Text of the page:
Davis became Garcia’s primary caregiver. Over the next two years, Garcia was in and out of the emergency room, intensive care unit, and psychiatric unit. One particular visit stuck with Davis.
“The same psychiatrist who had treated him on previous visits sat across from Ricky and me in the discharge planning meeting, and looked at Ricky, and said to him, ‘If we were in another state and I could commit you involuntarily to addiction treatment, I would. But my hands are tied in Washington.’”
State law provided for involuntary treatment for those suffering from mental illness, but substance-use disorders were specifically excluded from the law, Davis says.
Garcia was eventually able to break the cycles of his addiction – Davis says Garcia, now age 33, will celebrate eight years of sobriety next month.
But in trying to find help for Garcia, Davis was disturbed by what she learned about the limits of involuntary treatment laws in Washington.
“What I came to find out was really tragic: not only could you not commit an adult who was dying of their addiction, but you couldn’t commit a child, either,” she says. “We had a process called Parent Initiated Treatment for adolescents ages 13 to 17, but only for mental health. Substance-use disorder had been left out.”
Families had few options. If they had private insurance and the financial means to do it, they could pay to have secure transport—what Davis calls “legal kidnapping”—to take the minor to a state where they could be committed involuntarily. If not, Davis says, “We would tell them, pray that your child gets arrested, because that’s the only way to stop their use.”
Under Ricky’s Law, a minor’s parent or designated caregiver can opt for family-initiated treatment if the minor refuses voluntary treatment. The minor is then taken to a secure withdrawal management and stabilization facility, such as Excelsior, where they stay for up to 17 days.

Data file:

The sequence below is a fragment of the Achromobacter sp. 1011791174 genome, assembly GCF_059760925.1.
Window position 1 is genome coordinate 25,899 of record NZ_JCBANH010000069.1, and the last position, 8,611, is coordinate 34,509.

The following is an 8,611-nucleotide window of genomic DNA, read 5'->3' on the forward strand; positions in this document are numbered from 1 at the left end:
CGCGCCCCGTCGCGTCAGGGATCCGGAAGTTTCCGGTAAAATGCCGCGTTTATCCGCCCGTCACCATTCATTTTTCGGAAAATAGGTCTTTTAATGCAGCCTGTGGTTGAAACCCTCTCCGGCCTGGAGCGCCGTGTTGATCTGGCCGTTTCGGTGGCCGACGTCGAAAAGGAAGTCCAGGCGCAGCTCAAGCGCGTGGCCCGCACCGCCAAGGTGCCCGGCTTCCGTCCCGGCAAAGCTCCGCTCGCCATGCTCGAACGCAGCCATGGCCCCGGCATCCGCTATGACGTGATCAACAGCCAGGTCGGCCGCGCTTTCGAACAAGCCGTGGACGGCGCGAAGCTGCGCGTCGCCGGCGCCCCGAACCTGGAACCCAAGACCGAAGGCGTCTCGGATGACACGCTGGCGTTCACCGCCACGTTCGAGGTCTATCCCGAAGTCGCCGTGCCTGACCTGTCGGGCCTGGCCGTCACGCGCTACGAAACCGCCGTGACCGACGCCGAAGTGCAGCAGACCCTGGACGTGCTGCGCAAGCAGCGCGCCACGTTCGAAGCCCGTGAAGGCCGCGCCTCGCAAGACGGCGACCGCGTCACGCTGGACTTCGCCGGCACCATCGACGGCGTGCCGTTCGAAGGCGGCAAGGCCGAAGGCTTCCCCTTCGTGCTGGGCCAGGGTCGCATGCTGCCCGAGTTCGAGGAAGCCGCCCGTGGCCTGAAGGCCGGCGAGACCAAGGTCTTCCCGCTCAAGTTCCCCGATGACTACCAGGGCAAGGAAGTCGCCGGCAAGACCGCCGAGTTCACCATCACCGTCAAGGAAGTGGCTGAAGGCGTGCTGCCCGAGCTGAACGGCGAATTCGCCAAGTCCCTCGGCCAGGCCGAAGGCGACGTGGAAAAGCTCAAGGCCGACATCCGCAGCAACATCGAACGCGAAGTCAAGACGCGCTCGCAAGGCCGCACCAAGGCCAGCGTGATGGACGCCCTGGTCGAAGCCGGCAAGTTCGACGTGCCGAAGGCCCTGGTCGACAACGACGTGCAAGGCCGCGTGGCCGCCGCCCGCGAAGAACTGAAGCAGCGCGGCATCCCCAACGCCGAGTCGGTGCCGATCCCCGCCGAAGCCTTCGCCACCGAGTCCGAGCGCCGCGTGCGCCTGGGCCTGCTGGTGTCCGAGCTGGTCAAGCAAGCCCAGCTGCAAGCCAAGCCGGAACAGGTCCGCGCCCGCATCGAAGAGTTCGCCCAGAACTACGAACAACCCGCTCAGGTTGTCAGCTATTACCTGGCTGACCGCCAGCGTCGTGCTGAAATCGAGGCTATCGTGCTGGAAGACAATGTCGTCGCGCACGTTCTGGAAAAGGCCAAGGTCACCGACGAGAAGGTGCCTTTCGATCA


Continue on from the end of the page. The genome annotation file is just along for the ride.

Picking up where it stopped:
Davis says it’s important that the state designated such facilities for involuntary treatment. Unsupervised withdrawal from opioids can be fatal.
“Withdrawal management is the recognition that if a person’s drug of choice is opioids, you don’t actually want to detox them, you generally want to offer them some course of medication-assisted treatment like Suboxone,” Davis says.
Suboxone is a combination of buprenorphine and naloxone. Buprenorphine blocks opiate receptors in the brain and helps to reduce the urge to use opioids, while naloxone helps reverse the effects of opioids. The combination helps to prevent and mitigate symptoms of opioid withdrawal.
Davis says that many adults who undergo involuntary treatment choose to continue treatment voluntarily. Much of the reasoning behind Ricky’s Law is that a break in the cycle of addiction can provide the clarity someone needs in order to seek additional help in battling the addiction.
“These young people or adults are so caught up in their active addiction that there is no pause button, there’s no respite, you won’t find any moment in a 24-hour period where they’re not high or drunk,” Davis says. “Prior to Ricky’s Law, the only forced pause was through the criminal justice system, which is not where we want to send people in acute behavioral health crisis.”
Providing a path to sobriety for youth that excludes the criminal justice system is a big shift for the state, she says.
“It’s a philosophical recognition that these are young people in the depths of an extremely acute behavioral health crisis, they’re not criminals,” Davis says.